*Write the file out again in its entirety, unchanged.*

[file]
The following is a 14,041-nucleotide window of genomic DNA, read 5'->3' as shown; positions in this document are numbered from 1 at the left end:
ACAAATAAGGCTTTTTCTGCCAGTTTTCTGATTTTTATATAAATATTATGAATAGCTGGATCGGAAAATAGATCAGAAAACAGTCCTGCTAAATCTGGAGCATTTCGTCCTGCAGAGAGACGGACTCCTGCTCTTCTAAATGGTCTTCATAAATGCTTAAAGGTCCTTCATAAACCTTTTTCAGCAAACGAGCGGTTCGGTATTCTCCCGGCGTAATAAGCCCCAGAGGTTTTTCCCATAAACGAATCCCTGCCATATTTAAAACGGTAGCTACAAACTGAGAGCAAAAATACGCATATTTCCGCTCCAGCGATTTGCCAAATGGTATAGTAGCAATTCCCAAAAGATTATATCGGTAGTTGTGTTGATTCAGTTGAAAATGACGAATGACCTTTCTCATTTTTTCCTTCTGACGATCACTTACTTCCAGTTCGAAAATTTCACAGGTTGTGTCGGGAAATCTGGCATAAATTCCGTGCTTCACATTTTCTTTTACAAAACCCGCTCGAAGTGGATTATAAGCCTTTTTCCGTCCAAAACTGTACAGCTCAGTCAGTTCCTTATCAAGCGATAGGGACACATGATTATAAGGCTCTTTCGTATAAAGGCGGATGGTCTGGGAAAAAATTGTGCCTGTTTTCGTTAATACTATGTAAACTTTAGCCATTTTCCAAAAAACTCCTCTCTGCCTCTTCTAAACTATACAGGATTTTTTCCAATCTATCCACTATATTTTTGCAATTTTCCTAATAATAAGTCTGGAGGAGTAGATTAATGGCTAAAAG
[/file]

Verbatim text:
The following is a 14,041-nucleotide window of genomic DNA, read 5'->3' as shown; positions in this document are numbered from 1 at the left end:
ACAAATAAGGCTTTTTCTGCCAGTTTTCTGATTTTTATATAAATATTATGAATAGCTGGATCGGAAAATAGATCAGAAAACAGTCCTGCTAAATCTGGAGCATTTCGTCCTGCAGAGAGACGGACTCCTGCTCTTCTAAATGGTCTTCATAAATGCTTAAAGGTCCTTCATAAACCTTTTTCAGCAAACGAGCGGTTCGGTATTCTCCCGGCGTAATAAGCCCCAGAGGTTTTTCCCATAAACGAATCCCTGCCATATTTAAAACGGTAGCTACAAACTGAGAGCAAAAATACGCATATTTCCGCTCCAGCGATTTGCCAAATGGTATAGTAGCAATTCCCAAAAGATTATATCGGTAGTTGTGTTGATTCAGTTGAAAATGACGAATGACCTTTCTCATTTTTTCCTTCTGACGATCACTTACTTCCAGTTCGAAAATTTCACAGGTTGTGTCGGGAAATCTGGCATAAATTCCGTGCTTCACATTTTCTTTTACAAAACCCGCTCGAAGTGGATTATAAGCCTTTTTCCGTCCAAAACTGTACAGCTCAGTCAGTTCCTTATCAAGCGATAGGGACACATGATTATAAGGCTCTTTCGTATAAAGGCGGATGGTCTGGGAAAAAATTGTGCCTGTTTTCGTTAATACTATGTAAACTTTAGCCATTTTCCAAAAAACTCCTCTCTGCCTCTTCTAAACTATACAGGATTTTTTCCAATCTATCCACTATATTTTTGCAATTTTCCTAATAATAAGTCTGGAGGAGTAGATTAATGGCTAAAAG